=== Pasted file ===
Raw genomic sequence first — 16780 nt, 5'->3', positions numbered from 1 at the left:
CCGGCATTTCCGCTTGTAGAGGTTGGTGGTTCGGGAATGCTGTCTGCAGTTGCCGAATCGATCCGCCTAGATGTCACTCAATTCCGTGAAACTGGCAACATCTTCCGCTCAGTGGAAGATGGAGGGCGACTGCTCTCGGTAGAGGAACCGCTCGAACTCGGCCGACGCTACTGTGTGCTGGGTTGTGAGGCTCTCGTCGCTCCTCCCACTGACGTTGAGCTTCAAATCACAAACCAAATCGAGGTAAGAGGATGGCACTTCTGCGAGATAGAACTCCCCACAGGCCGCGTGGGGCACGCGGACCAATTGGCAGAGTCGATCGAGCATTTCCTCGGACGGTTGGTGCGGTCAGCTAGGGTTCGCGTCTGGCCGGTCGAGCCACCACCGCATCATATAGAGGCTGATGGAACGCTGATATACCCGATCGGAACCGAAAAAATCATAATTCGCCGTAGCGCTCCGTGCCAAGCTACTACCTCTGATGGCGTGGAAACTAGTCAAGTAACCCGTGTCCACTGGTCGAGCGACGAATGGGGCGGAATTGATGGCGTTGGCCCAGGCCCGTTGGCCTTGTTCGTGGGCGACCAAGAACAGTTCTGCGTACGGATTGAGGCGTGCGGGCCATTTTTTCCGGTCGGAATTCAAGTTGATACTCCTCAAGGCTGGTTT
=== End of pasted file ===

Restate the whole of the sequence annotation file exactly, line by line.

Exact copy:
Raw genomic sequence first — 16780 nt, 5'->3', positions numbered from 1 at the left:
CCGGCATTTCCGCTTGTAGAGGTTGGTGGTTCGGGAATGCTGTCTGCAGTTGCCGAATCGATCCGCCTAGATGTCACTCAATTCCGTGAAACTGGCAACATCTTCCGCTCAGTGGAAGATGGAGGGCGACTGCTCTCGGTAGAGGAACCGCTCGAACTCGGCCGACGCTACTGTGTGCTGGGTTGTGAGGCTCTCGTCGCTCCTCCCACTGACGTTGAGCTTCAAATCACAAACCAAATCGAGGTAAGAGGATGGCACTTCTGCGAGATAGAACTCCCCACAGGCCGCGTGGGGCACGCGGACCAATTGGCAGAGTCGATCGAGCATTTCCTCGGACGGTTGGTGCGGTCAGCTAGGGTTCGCGTCTGGCCGGTCGAGCCACCACCGCATCATATAGAGGCTGATGGAACGCTGATATACCCGATCGGAACCGAAAAAATCATAATTCGCCGTAGCGCTCCGTGCCAAGCTACTACCTCTGATGGCGTGGAAACTAGTCAAGTAACCCGTGTCCACTGGTCGAGCGACGAATGGGGCGGAATTGATGGCGTTGGCCCAGGCCCGTTGGCCTTGTTCGTGGGCGACCAAGAACAGTTCTGCGTACGGATTGAGGCGTGCGGGCCATTTTTTCCGGTCGGAATTCAAGTTGATACTCCTCAAGGCTGGTTT